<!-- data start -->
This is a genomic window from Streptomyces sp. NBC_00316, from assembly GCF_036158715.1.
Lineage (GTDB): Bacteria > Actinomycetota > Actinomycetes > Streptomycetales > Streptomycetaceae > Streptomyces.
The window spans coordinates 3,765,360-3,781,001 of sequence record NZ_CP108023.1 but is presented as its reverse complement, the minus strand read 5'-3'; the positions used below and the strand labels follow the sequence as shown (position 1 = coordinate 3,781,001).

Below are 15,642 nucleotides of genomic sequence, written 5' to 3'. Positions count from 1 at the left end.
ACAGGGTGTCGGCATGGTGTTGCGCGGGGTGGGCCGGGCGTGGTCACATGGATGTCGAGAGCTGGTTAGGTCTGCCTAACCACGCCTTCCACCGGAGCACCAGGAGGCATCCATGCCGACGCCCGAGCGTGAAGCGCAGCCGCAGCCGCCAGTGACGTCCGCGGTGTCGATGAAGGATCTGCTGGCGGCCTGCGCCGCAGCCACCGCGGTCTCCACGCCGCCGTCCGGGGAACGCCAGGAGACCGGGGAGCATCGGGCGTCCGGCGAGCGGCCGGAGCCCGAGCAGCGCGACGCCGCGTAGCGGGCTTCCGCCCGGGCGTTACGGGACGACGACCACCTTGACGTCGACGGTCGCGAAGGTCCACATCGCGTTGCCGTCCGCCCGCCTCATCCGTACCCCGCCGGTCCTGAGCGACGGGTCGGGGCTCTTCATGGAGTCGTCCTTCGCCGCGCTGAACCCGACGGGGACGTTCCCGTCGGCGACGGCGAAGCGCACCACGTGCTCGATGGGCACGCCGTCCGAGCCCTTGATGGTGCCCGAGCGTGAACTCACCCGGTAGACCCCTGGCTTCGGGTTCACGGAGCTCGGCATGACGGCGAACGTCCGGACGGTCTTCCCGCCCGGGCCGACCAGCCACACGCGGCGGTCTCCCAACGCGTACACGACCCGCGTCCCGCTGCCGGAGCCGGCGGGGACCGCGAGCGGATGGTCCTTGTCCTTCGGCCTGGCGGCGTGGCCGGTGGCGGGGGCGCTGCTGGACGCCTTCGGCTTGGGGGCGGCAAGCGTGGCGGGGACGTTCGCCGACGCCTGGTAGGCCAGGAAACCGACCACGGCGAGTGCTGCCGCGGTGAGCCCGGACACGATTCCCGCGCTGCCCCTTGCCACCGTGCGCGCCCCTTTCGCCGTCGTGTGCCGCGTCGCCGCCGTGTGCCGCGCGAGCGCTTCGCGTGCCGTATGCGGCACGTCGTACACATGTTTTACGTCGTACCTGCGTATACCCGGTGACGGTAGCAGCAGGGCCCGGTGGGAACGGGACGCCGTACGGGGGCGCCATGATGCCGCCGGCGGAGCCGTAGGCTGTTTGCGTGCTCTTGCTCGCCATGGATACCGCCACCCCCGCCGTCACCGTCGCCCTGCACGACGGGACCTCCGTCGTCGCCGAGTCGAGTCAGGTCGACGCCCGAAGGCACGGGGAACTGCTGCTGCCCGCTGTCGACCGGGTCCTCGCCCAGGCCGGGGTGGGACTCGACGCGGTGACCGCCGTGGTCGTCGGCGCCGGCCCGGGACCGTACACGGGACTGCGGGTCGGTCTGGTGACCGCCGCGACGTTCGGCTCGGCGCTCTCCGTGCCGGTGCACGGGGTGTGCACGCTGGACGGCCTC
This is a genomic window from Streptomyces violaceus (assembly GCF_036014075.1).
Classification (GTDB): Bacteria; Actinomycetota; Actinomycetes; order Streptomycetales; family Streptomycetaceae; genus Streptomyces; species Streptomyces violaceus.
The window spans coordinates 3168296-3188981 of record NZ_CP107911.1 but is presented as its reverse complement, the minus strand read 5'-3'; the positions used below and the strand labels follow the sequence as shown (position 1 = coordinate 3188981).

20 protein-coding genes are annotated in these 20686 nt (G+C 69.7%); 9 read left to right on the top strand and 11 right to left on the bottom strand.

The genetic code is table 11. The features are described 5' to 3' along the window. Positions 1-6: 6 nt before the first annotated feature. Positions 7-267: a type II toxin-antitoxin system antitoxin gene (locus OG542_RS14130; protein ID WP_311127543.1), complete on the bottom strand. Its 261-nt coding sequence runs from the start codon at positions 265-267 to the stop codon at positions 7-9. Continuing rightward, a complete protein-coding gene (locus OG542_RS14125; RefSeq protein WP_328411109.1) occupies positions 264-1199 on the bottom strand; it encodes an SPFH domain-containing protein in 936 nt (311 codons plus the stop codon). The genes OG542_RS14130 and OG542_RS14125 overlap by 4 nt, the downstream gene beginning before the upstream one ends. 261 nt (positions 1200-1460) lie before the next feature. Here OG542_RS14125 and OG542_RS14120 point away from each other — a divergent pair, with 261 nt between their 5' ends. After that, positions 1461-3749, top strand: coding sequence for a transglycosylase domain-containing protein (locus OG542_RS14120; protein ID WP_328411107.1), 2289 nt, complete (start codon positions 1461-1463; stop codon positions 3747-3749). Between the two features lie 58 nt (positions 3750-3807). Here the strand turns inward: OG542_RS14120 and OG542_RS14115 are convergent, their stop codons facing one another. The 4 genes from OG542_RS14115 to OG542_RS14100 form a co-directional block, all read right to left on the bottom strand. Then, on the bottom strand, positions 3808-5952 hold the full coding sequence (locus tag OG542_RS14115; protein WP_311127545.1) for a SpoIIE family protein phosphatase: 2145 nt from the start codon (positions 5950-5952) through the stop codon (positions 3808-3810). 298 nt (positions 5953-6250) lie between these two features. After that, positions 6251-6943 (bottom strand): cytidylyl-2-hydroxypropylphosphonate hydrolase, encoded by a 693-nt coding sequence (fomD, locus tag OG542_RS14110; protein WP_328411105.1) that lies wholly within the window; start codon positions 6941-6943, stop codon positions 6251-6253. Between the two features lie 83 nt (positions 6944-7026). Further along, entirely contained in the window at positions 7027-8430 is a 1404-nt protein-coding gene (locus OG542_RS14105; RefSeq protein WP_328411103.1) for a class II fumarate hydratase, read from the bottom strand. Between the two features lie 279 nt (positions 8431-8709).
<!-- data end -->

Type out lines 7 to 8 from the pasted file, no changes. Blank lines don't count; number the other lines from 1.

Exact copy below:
Classification (GTDB): Bacteria; Actinomycetota; Actinomycetes; order Streptomycetales; family Streptomycetaceae; genus Streptomyces; species Streptomyces violaceus.
The window spans coordinates 3168296-3188981 of record NZ_CP107911.1 but is presented as its reverse complement, the minus strand read 5'-3'; the positions used below and the strand labels follow the sequence as shown (position 1 = coordinate 3188981).